Owl? No: lark! The internal clock divides society into early risers, late risers and mixed types. But many live completely past their own rhythm. Chronobiologist Achim Kramer at the Charité is researching how our genome and brain clock us and how we could sleep, eat and work better.
Eckhart von Hirschhausen
Achim Kramer is a chronobiologist and knows more about my body than I do. He saw through me down to the roots. Right down to the root of the hair, to be precise. I didn’t have a leg, but at least pulled a hair out to better understand my internal clock.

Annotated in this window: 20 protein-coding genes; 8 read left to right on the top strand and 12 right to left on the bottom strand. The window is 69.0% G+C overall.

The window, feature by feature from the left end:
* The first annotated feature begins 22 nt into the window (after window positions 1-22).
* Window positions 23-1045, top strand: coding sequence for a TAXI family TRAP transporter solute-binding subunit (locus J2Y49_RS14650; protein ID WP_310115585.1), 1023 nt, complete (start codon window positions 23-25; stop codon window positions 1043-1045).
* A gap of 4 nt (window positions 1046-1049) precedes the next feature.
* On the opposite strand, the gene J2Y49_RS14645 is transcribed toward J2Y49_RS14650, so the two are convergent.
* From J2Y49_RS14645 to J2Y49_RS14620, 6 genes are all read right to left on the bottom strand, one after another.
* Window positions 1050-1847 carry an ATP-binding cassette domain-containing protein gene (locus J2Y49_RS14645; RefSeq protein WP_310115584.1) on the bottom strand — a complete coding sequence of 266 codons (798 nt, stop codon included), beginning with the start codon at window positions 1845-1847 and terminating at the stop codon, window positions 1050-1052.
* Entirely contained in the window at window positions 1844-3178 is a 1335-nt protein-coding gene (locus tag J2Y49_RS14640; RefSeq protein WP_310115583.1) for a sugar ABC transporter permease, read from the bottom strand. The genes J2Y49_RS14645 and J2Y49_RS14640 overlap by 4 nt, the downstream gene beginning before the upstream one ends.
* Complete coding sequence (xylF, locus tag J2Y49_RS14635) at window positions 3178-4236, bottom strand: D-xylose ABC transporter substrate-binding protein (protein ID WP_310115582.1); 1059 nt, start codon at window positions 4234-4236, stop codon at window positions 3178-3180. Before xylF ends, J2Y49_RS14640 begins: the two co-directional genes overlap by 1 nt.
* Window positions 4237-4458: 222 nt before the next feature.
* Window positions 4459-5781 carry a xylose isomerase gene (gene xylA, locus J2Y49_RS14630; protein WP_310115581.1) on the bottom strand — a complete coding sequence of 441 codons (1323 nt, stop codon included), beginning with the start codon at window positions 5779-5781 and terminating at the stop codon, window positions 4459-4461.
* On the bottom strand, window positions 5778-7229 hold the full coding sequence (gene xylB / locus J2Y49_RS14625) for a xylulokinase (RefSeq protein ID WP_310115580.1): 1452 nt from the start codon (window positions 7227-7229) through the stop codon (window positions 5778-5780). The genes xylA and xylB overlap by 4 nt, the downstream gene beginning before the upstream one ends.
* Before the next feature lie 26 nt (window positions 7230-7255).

In 2017, three American chronobiologists received the Nobel Prize in Physiology or Medicine for decoding this internal clock. They were able to show that different genes set the pace in animals or humans – which is why, for example, vital functions such as sleep, digestion, hormone release or blood pressure follow an individual day-night rhythm.
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